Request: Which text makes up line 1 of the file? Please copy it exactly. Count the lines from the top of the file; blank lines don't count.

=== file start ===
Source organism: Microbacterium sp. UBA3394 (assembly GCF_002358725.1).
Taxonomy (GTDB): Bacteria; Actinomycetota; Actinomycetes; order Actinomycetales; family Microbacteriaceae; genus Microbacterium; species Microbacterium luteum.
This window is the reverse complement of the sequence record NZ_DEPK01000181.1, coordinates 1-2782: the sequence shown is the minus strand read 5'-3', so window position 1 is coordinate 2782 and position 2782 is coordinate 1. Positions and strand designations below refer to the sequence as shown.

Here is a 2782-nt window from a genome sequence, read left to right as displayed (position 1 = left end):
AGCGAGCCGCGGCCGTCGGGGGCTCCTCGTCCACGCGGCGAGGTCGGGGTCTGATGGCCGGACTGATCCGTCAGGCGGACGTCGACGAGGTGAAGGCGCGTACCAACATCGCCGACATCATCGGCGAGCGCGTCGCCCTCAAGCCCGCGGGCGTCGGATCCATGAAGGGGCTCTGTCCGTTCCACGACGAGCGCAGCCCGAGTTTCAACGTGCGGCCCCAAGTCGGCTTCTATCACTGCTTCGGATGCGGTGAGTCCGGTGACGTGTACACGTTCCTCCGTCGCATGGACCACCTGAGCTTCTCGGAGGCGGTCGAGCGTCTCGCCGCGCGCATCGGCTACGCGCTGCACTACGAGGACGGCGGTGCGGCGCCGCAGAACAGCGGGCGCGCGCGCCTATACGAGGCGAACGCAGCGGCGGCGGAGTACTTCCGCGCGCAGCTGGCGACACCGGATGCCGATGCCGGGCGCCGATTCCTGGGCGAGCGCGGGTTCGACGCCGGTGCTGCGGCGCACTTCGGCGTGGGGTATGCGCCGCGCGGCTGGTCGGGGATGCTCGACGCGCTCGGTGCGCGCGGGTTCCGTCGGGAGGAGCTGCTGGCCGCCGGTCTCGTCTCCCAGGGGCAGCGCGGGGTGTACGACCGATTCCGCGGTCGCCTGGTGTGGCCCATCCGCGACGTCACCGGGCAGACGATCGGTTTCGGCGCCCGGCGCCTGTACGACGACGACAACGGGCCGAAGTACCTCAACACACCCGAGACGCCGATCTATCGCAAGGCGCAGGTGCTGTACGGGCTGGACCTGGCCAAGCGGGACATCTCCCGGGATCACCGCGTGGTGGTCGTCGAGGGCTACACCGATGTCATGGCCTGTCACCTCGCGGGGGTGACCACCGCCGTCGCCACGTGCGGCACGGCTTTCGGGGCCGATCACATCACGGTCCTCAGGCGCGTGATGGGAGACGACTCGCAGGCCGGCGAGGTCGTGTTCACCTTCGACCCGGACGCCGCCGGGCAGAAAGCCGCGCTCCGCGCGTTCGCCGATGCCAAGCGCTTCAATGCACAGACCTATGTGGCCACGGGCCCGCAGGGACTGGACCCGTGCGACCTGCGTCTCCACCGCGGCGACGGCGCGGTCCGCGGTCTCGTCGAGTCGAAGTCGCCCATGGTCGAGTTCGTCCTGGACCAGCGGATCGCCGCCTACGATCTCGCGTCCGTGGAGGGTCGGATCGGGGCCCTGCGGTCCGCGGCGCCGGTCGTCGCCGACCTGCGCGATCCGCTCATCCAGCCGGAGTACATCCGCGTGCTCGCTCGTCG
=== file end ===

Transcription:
Source organism: Microbacterium sp. UBA3394 (assembly GCF_002358725.1).